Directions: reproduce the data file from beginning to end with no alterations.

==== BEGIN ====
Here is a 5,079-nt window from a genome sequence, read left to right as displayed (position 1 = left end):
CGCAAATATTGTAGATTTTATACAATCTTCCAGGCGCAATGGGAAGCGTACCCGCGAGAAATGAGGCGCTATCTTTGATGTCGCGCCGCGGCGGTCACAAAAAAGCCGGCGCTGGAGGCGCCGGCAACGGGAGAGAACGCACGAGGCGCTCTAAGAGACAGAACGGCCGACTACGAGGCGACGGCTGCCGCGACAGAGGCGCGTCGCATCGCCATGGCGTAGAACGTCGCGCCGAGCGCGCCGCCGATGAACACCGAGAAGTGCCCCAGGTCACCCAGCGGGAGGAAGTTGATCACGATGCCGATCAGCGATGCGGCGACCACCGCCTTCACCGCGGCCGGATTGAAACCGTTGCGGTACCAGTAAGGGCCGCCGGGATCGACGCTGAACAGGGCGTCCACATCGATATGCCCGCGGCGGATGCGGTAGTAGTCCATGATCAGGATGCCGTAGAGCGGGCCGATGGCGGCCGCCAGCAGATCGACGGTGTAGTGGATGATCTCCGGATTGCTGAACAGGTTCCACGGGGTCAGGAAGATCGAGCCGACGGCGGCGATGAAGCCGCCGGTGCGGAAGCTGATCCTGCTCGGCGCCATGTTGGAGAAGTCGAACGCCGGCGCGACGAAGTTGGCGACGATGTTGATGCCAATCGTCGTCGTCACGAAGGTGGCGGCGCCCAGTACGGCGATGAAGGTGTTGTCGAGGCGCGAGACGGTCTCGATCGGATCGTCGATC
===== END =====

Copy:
Here is a 5,079-nt window from a genome sequence, read left to right as displayed (position 1 = left end):
CGCAAATATTGTAGATTTTATACAATCTTCCAGGCGCAATGGGAAGCGTACCCGCGAGAAATGAGGCGCTATCTTTGATGTCGCGCCGCGGCGGTCACAAAAAAGCCGGCGCTGGAGGCGCCGGCAACGGGAGAGAACGCACGAGGCGCTCTAAGAGACAGAACGGCCGACTACGAGGCGACGGCTGCCGCGACAGAGGCGCGTCGCATCGCCATGGCGTAGAACGTCGCGCCGAGCGCGCCGCCGATGAACACCGAGAAGTGCCCCAGGTCACCCAGCGGGAGGAAGTTGATCACGATGCCGATCAGCGATGCGGCGACCACCGCCTTCACCGCGGCCGGATTGAAACCGTTGCGGTACCAGTAAGGGCCGCCGGGATCGACGCTGAACAGGGCGTCCACATCGATATGCCCGCGGCGGATGCGGTAGTAGTCCATGATCAGGATGCCGTAGAGCGGGCCGATGGCGGCCGCCAGCAGATCGACGGTGTAGTGGATGATCTCCGGATTGCTGAACAGGTTCCACGGGGTCAGGAAGATCGAGCCGACGGCGGCGATGAAGCCGCCGGTGCGGAAGCTGATCCTGCTCGGCGCCATGTTGGAGAAGTCGAACGCCGGCGCGACGAAGTTGGCGACGATGTTGATGCCAATCGTCGTCGTCACGAAGGTGGCGGCGCCCAGTACGGCGATGAAGGTGTTGTCGAGGCGCGAGACGGTCTCGATCGGATCGTCGATC